john gault
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Is this alright to compost...

What are butter wrappers made from? I tore a piece off and there's no plastic, but that silvery look makes me wonder what that is and is it alright in the compost? Same thing with gum wrappers -- what's that silvery stuff?

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bg
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Aluminum foil and paper. Not sure I'd throw that in imo.

john gault
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bg wrote:Aluminum foil and paper. Not sure I'd throw that in imo.
It's not aluminum foil, it looks to be the same stuff on gum wrappers.

john gault
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Marlingardener wrote:I try to buy butter and margarine that is wrapped in waxed paper, but sometimes the packaging fools me.
I think I will start doing that now, but really curious what it is.

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bg
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That is usually aluminum foil, you can do a google search for aluminum gum wrappers and aluminum butter wrappers.

here's one site:
https://www.indiamart.com/sp-enterprises-newdelhi/confectionery-packaging.html

and one for butter on the same site:
https://www.indiamart.com/sp-enterprises-newdelhi/bread-wax-wrappers.html

The wiki for [url=https://en.wikipedia.org/wiki/Aluminium_foil]aluminum foil[/url] also lists dairy products as one of the packaging uses.

Anyway, it's been said they don't break down, and would then not be good to put in the compost pile.

john gault
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bg wrote:That is usually aluminum foil, you can do a google search for aluminum gum wrappers and aluminum butter wrappers.

here's one site:
https://www.indiamart.com/sp-enterprises-newdelhi/confectionery-packaging.html

and one for butter on the same site:
https://www.indiamart.com/sp-enterprises-newdelhi/bread-wax-wrappers.html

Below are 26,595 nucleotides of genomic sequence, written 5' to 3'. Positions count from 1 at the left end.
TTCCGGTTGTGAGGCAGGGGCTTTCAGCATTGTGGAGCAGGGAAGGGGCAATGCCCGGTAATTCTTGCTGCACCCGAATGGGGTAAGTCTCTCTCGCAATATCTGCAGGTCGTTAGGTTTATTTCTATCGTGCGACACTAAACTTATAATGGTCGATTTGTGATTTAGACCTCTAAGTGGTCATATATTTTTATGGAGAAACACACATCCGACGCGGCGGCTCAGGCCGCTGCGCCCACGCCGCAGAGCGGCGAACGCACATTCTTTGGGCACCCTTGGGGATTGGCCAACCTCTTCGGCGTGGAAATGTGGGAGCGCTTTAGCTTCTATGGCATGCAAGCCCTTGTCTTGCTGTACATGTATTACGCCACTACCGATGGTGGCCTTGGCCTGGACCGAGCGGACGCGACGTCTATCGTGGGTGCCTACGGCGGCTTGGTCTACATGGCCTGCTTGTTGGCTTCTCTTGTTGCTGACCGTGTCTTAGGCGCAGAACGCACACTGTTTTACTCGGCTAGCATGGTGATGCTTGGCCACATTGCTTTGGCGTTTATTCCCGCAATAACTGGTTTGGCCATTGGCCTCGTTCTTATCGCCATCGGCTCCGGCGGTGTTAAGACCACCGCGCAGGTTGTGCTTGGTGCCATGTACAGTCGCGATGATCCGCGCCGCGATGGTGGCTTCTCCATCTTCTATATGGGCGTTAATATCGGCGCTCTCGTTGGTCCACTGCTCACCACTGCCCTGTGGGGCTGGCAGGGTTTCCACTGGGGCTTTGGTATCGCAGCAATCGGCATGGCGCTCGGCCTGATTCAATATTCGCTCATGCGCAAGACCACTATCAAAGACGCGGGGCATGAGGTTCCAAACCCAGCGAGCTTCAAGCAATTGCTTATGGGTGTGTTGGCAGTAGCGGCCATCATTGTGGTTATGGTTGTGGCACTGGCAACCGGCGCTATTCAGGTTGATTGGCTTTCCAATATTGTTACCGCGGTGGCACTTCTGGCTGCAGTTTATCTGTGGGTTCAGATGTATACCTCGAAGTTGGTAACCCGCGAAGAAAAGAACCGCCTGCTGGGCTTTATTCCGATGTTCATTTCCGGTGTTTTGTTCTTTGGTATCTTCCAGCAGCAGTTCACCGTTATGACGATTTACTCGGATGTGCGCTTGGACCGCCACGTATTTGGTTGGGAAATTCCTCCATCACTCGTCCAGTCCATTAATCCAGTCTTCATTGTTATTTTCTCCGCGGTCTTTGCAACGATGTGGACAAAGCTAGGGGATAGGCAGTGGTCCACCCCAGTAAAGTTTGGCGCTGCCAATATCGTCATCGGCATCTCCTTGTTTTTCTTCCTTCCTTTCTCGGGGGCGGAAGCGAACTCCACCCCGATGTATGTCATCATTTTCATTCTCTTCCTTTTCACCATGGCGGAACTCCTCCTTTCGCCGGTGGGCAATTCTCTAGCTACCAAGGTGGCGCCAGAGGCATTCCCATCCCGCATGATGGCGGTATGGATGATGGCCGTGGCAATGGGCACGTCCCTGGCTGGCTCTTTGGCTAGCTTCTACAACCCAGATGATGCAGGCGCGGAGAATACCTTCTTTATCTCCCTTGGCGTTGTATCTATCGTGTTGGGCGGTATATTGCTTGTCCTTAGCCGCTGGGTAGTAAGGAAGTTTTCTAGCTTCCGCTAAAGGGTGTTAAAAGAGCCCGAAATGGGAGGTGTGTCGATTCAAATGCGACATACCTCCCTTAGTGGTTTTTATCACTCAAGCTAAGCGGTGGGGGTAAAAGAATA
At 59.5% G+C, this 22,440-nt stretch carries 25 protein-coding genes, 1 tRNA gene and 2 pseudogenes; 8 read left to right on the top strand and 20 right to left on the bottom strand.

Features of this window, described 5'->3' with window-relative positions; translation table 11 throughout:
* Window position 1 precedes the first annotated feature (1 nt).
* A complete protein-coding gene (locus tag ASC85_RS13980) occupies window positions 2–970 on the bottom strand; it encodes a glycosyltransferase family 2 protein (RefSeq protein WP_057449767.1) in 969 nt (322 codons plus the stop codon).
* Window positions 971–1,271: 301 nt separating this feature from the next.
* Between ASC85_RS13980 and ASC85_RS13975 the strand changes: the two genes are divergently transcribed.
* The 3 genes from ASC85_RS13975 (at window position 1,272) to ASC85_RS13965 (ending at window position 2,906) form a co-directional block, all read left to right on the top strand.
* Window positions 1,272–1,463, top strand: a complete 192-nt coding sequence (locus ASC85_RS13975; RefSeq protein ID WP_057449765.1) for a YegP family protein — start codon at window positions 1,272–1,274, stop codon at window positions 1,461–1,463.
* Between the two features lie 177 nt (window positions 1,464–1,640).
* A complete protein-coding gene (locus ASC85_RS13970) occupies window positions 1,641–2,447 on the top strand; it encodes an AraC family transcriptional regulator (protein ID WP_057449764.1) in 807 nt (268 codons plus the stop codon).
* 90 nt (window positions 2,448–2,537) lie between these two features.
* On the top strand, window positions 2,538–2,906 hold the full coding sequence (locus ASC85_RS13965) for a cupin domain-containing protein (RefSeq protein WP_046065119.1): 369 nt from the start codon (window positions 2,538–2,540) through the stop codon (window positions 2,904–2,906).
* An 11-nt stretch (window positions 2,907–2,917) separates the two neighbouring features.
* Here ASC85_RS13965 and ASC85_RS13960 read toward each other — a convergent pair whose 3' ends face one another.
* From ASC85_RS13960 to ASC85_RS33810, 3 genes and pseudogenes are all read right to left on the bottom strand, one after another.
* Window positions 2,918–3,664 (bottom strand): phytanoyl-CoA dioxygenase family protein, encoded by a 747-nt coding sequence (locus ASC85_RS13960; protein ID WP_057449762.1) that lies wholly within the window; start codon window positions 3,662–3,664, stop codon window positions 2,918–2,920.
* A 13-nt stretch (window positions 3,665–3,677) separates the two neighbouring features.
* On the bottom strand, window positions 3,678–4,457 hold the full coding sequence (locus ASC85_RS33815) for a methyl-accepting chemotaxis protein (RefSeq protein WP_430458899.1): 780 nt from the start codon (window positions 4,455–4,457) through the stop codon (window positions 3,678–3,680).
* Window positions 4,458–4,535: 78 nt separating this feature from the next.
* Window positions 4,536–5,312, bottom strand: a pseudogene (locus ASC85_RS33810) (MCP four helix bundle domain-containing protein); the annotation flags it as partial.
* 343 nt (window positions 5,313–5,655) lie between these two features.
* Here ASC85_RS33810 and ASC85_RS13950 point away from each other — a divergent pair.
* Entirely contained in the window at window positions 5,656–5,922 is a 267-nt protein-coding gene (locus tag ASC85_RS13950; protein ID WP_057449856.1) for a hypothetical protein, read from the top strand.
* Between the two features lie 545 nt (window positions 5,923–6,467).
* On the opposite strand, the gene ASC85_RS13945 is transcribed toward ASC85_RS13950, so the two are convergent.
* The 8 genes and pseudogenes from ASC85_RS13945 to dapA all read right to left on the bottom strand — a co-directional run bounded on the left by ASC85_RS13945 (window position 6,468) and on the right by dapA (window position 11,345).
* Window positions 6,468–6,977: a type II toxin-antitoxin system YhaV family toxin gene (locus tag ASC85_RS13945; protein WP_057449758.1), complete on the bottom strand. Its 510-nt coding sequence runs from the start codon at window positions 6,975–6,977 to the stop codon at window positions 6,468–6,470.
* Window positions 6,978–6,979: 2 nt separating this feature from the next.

The wiki for [url=https://en.wikipedia.org/wiki/Aluminium_foil]aluminum foil[/url] also lists dairy products as one of the packaging uses.

Anyway, it's been said they don't break down, and would then not be good to put in the compost pile.
Wow, I'm going to have to take a second look at that stuff. I've seen how they make aluminum foil, but would love to see how they laminate with aluminum.

BTW, I recycle aluminum foil, but looks like this stuff would be completely useless to recycle with metal. And I guess also can't recycle with paper.

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bg
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Some of the links in the search results said that they used to peel the aluminum off of the paper during WWII to contribute to the war effort. One of the links said you can take a nickel and scrape it off like a lottery ticket.

One said wrigley's is switching to using something easier to recycle and better for the environment due to the fact they are just tossed instead and hard to recycle.

I can definitely see that it would be difficult to do. I don't much chew gum anymore, and usually the sticks of butter I get are just the wax paper or I make my own and put it in a plastic tub.

toxcrusadr
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I've been to an aluminum foil factory, where they take 1-ton chunks of pig aluminum and turn them into miles of foil. One of their main products was gum wrapper foil. It is thinner than kitchen foil, and yes they can laminate it onto paper using a bit of adhesive, or onto mylar to make those shiny balloons. The wonders of technology.

Interesting side note: the properties of the foil (flexibility and strength for example) can be manipulated by changing the content of trace minerals like silicon and sodium in the aluminum feedstock.
Tox

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Tilde
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The last couple of years the gum I've bought (wrigleys included) had wax paper - but only in the bigger packs (which are now 15 pc, was 17 pc). The little 5 pc pack is usually the aluminum+paper combo.
USDA Zone 10, Sunset Zone 25, 16 feet above sea level, surrounded by chem-turfers.

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